The Potency of the Words and the Wonder of the Things: A Review of His Majesty's Dragon by Naomi Novik
His Majesty’s Dragon, written by Naomi Novik and published in 2006, is an extremely satisfying read about a ship’s captain Will Laurence who serves in the British navy during the Napoleonic Wars until he captures an enemy ship carrying precious cargo: a rare dragon egg. As a result, he must leave his position—in both the navy and society—to join the Aerial Corps. He forms an unexpected bond with the young dragon Temeraire, and the two must work together and with their new comrades to battle Napoleon’s dragon-borne forces and defend Britain.
Jane Austen and Christopher Paolini
I was mildly concerned when I saw a Time review quoted on the back of the book, “like Jane Austen playing Dungeons & Dragons with Eragon’s Christopher Paolini,” but I needn’t have worried. The work was striking and imaginative. The reference to Paolini seems to have been born simply from the story’s inclusion of dragons as characters. The mention of Austen, however, I found pleasantly borne out in Novik’s writing style—in the story’s pacing and emphasis on character development.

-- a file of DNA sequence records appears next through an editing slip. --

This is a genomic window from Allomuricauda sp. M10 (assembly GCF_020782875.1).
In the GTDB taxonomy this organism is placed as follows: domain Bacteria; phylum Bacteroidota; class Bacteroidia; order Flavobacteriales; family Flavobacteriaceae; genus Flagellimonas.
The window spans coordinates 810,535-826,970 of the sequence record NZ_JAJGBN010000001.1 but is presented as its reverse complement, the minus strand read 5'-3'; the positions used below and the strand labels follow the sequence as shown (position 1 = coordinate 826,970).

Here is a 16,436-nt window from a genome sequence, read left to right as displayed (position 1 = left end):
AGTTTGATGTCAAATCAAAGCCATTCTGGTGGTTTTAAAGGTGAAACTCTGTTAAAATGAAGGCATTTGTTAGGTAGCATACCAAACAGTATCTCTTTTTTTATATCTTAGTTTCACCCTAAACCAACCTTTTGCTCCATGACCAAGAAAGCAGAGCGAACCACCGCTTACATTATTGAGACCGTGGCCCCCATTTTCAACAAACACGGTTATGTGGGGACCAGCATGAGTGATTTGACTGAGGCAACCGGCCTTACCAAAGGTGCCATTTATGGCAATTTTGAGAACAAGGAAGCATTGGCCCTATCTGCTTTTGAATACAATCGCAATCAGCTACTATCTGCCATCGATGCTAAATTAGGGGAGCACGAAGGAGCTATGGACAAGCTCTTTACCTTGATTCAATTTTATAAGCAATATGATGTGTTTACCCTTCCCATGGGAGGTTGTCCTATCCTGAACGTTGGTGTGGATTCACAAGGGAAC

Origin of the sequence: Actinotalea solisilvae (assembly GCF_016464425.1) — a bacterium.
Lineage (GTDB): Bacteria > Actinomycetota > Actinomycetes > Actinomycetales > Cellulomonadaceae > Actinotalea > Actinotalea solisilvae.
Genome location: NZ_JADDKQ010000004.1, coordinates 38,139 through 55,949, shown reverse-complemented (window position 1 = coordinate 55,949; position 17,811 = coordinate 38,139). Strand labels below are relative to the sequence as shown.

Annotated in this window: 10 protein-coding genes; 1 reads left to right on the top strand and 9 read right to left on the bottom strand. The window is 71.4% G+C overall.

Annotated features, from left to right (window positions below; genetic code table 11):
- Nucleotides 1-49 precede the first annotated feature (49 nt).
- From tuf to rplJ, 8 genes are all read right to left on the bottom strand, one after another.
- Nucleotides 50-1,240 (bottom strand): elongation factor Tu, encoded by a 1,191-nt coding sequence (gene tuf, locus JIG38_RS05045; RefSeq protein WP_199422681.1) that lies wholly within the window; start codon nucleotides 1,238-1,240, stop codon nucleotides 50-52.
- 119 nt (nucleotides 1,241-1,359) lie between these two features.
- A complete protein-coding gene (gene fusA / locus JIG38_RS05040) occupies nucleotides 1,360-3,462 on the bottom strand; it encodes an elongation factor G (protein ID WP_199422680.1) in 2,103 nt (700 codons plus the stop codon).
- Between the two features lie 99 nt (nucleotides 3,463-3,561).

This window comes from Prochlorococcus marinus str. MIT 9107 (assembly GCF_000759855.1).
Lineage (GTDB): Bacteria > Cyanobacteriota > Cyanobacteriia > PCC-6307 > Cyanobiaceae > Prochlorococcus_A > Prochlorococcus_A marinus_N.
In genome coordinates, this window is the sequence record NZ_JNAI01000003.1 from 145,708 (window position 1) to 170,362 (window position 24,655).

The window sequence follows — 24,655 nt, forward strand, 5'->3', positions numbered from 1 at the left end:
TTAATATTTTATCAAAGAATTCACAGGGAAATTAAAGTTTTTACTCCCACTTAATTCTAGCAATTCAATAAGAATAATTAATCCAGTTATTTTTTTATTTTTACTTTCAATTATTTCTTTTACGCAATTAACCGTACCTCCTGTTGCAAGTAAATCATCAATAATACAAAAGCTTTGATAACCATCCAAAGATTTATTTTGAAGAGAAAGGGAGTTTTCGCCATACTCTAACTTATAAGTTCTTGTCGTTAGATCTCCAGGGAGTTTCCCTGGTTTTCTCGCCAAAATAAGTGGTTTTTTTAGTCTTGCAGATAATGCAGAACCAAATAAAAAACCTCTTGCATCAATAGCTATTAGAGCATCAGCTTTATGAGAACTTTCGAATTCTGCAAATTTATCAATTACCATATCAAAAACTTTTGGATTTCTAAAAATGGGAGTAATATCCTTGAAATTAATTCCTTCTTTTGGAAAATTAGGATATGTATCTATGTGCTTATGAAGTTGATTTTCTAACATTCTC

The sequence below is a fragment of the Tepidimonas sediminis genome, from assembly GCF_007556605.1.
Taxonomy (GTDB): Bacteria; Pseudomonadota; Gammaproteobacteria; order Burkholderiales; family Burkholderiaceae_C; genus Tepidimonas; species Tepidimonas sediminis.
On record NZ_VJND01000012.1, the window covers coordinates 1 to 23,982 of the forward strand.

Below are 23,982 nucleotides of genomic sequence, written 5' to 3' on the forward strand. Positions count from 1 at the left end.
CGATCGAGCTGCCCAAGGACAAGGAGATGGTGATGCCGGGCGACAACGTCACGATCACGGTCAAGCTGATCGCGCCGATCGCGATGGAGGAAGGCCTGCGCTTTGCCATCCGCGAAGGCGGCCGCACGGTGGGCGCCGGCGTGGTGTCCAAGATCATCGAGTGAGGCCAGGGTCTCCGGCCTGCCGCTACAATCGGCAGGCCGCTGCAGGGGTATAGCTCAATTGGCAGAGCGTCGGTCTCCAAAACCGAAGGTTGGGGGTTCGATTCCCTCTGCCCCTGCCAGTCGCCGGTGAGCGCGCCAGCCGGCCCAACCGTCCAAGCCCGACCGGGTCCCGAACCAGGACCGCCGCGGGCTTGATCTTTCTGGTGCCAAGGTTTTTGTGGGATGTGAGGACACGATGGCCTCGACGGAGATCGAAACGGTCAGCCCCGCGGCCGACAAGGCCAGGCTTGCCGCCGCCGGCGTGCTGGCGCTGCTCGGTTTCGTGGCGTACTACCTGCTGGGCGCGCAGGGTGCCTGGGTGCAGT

Pacing Allows Powerful Writing
The story begins slowly. Readers are introduced to Laurence just after a sea battle, instead of being dropped gracelessly in the middle of the action. Within the first couple pages I found myself thoroughly intrigued by him, and no dragon yet in sight! Novik takes her time reintroducing her readers to a history they vaguely recall as their own. She does not shy away from the hard work of creating an inner consistency of reality within her world, but seamlessly integrates history with fantasy. She not only imagines the Napoleonic Wars being fought on the backs of dragons; she puts in the labor and thought to make such a world believable. She does not seek to blind her reader with drastic actions scenes or exaggeratedly witty humor, but invests them in the vibrant emotions of her characters and the simple beauty of the world we know, as seen through dragon eyes.
“The Potency of the Words, and the Wonder of the Things”
J. R. R. Tolkien, in his article “On Fairy-stories,” wrote, “It was in fairy-stories that I first divined the potency of the words, and the wonder of the things, such as stone, and wood, and iron; tree and grass; house and fire; bread and wine” (The Monsters and the Critics 147). Naomi Novik does this with great success. The pacing of her story allows her to bring forth that potency and wonder in the things we already know and blend them with the fascination of the mythical. The result is wonderful art.